Pilots, like doctors and policemen and others with high-stress jobs, tend to be good at compartmentalizing — walling off difficult or emotional experiences so they don’t interfere with their ability to function day-to-day. Medical examiners who evaluate pilots for their recertification also aren’t always trained in mental health, so they may not recognize subtle signs of conditions such as depression or alcoholism.

According to Dr. William Sledge, medical director of the Yale-New Haven Psychiatric Hospital who has evaluated pilots for the Federal Aviation Administration, about 40% of pilots he saw were for alcohol related problems, and a third for depression or anxiety. Only about half of the latter group reported their problems themselves, however. The other half were referred to Sledge only after incidents required their superiors to intervene.

“The problem is there is no incentive” to report mental health issues, says Shappell. “They know that if they self report, the way the system is designed, it will be a black mark.”

In a statement, the FAA said: “Pilots must disclose all existing physical and psychological conditions and medications or face significant fines of up to $250,000 if they are found to have falsified information.”

In the case of mental health evaluations, pilots are taken off the flight schedule while they are treated or begin antidepressant medications. Until 2010, even these drugs were banned, and pilots required them could no longer fly.

When the U.S. Air Force began requiring annual suicide prevention and awareness training in 1995, including screening for mental illness, the suicide rate plummeted from about 16 suicides per 100,000 members to about 9.

Even for experts, however, judging whether a pilot is suicidal is one of the hardest parts of the job. That’s no surprise, since the struggles of spotting and talking about suicide plague our entire society, says Barbara Van Dahlen, a licensed clinical psychologist and the founder and president of Give an Hour, a network of volunteer therapists. “In our society we are so quick to try to make it ok, to say it will pass and to say suck it up,” she says. “We really don’t listen to ourselves and we don’t listen to others very effectively.”

But pilots and others in high-pressure occupations face several unique stressors, she says, like having a physically demanding job and being responsible for other lives. “In a lot of positions of authority and leadership, those people are supposed to be capable and on top of things,” she says. “They don’t have a lot of people to share with and talk to, to be less than perfect and less than OK. That adds to the stress.”

One study of suicides among general aviation pilots—civilians who aren’t leading scheduled commercial flights—published in the journal Aviation, Space and Environmental Medicine, looked at 21-years’ worth of general aviation accidents as reported by the National Transportation Safety Board between 1983-2003. During that time, 37 pilots either committed or attempted suicide by aircraft, and nearly all resulted in a fatality. 38% of the pilots had psychiatric problems, 40% of the suicides or attempts were linked to legal troubles, and almost half, 46%, were linked to domestic and social problems. 24% of the cases involved alcohol and 14% involved illicit drugs.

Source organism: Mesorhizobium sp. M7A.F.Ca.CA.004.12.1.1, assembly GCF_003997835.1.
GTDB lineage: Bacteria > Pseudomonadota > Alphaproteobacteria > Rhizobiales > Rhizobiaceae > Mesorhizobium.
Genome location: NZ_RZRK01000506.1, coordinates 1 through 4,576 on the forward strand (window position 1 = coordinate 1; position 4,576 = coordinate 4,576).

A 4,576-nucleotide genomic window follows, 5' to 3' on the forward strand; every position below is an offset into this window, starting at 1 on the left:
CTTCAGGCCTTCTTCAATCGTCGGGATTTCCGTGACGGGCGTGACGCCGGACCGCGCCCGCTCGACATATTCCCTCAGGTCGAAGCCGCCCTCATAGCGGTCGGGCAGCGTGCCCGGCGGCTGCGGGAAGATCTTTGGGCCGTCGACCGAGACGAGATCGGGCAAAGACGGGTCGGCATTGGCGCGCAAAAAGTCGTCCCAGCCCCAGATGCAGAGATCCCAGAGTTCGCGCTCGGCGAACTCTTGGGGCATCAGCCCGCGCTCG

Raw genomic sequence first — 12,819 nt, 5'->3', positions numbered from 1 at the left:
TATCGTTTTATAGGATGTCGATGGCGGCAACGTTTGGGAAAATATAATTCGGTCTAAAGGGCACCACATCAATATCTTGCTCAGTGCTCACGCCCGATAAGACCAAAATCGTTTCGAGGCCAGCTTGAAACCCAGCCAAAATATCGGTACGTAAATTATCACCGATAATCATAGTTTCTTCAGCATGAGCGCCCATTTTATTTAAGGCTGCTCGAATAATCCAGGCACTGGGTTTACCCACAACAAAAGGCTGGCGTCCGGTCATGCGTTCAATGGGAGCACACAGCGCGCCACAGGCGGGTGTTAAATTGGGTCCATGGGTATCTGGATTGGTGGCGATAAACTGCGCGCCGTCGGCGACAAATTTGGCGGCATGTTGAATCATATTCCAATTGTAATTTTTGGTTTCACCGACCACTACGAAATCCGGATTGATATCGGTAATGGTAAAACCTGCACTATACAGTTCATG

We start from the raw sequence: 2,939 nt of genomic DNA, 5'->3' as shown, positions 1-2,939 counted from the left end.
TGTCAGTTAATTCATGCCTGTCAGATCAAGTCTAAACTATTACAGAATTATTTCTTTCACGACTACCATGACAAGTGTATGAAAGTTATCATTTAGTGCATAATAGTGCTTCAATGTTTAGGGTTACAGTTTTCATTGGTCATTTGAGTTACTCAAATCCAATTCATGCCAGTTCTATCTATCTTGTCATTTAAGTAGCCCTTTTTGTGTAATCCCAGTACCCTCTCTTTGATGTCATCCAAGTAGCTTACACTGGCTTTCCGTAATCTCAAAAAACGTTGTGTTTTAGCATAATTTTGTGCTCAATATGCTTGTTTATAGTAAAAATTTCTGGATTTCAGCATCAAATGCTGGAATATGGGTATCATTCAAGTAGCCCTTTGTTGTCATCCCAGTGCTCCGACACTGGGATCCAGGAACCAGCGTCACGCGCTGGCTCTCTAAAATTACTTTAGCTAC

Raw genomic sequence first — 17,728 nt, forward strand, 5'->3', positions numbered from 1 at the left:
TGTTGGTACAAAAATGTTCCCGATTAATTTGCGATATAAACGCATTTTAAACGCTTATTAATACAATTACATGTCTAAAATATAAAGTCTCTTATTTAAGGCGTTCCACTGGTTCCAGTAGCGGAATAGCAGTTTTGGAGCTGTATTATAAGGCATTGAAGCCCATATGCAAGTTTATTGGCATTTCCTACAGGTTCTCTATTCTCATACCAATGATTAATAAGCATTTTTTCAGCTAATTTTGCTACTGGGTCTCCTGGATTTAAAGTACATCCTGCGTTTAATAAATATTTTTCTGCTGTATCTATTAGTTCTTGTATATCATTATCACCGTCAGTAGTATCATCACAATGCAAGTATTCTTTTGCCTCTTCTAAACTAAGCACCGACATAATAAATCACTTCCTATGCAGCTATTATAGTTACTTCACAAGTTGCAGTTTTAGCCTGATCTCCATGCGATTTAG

Having ready access to a plane also seemed to be a contributing factor, too; 24% of the crashed planes in the study were used illicitly.

Read next: German Pilots Cast Doubt on Blaming of Co-Pilot for Crash

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TIME Innovation

Five Best Ideas of the Day: March 20

The Aspen Institute is an educational and policy studies organization based in Washington, D.C.

1. The prison system is costly and rarely rehabilitates prisoners. Imagine a better way to transition inmates to freedom.

By Mark A.R. Kleiman, Angela Hawken, & Ross Halperin in Vox

2. Lawmakers should listen to the budget hawks, not the defense hawks.

By Robert Gard and Angela Canterbury in Defense One

3. For teenage girls, it’s possible to shift “attention bias” — literally focusing them on happy faces instead of sad ones — and fight the risk of depression.

By Jennifer Kahn in Pacific Standard

4. The next generation of American workers isn’t prepared to take over the jobs of departing baby boomers. The cost of this failure will be enormous.

By Jennifer Bradley in the Brookings Essay

5. As a four-year college education slips further out of reach, community college has some important lessons to teach us.

By Josh Wyner in the Miami Herald

The Aspen Institute is an educational and policy studies organization based in Washington, D.C.